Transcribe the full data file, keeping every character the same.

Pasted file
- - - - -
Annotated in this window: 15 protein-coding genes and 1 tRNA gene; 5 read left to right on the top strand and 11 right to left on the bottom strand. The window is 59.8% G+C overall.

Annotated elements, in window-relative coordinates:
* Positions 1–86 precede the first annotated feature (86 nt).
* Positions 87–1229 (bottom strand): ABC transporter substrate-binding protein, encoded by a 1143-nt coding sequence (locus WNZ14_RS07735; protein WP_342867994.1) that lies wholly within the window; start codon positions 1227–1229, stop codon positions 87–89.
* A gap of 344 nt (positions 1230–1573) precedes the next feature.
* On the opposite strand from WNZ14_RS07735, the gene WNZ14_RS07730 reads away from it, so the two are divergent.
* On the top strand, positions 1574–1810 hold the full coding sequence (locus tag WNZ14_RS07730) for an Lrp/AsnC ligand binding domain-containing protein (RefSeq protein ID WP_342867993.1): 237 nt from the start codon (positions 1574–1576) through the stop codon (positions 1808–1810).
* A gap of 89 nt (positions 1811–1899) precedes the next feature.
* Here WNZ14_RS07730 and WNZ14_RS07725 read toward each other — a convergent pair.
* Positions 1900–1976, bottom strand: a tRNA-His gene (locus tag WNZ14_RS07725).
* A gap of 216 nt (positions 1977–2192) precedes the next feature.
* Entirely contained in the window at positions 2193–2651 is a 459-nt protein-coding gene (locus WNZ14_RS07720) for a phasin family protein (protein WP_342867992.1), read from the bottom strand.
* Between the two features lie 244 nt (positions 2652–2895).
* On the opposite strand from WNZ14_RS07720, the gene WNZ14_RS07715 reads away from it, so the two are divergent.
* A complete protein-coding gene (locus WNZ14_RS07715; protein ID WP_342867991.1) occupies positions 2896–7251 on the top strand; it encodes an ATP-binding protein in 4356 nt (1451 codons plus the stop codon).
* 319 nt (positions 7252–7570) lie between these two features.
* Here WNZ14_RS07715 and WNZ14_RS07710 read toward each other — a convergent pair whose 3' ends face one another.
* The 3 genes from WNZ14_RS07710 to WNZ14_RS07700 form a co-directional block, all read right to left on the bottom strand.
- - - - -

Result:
Annotated in this window: 15 protein-coding genes and 1 tRNA gene; 5 read left to right on the top strand and 11 right to left on the bottom strand. The window is 59.8% G+C overall.

Annotated elements, in window-relative coordinates:
* Positions 1–86 precede the first annotated feature (86 nt).
* Positions 87–1229 (bottom strand): ABC transporter substrate-binding protein, encoded by a 1143-nt coding sequence (locus WNZ14_RS07735; protein WP_342867994.1) that lies wholly within the window; start codon positions 1227–1229, stop codon positions 87–89.
* A gap of 344 nt (positions 1230–1573) precedes the next feature.
* On the opposite strand from WNZ14_RS07735, the gene WNZ14_RS07730 reads away from it, so the two are divergent.
* On the top strand, positions 1574–1810 hold the full coding sequence (locus tag WNZ14_RS07730) for an Lrp/AsnC ligand binding domain-containing protein (RefSeq protein ID WP_342867993.1): 237 nt from the start codon (positions 1574–1576) through the stop codon (positions 1808–1810).
* A gap of 89 nt (positions 1811–1899) precedes the next feature.
* Here WNZ14_RS07730 and WNZ14_RS07725 read toward each other — a convergent pair.
* Positions 1900–1976, bottom strand: a tRNA-His gene (locus tag WNZ14_RS07725).
* A gap of 216 nt (positions 1977–2192) precedes the next feature.
* Entirely contained in the window at positions 2193–2651 is a 459-nt protein-coding gene (locus WNZ14_RS07720) for a phasin family protein (protein WP_342867992.1), read from the bottom strand.
* Between the two features lie 244 nt (positions 2652–2895).
* On the opposite strand from WNZ14_RS07720, the gene WNZ14_RS07715 reads away from it, so the two are divergent.
* A complete protein-coding gene (locus WNZ14_RS07715; protein ID WP_342867991.1) occupies positions 2896–7251 on the top strand; it encodes an ATP-binding protein in 4356 nt (1451 codons plus the stop codon).
* 319 nt (positions 7252–7570) lie between these two features.
* Here WNZ14_RS07715 and WNZ14_RS07710 read toward each other — a convergent pair whose 3' ends face one another.
* The 3 genes from WNZ14_RS07710 to WNZ14_RS07700 form a co-directional block, all read right to left on the bottom strand.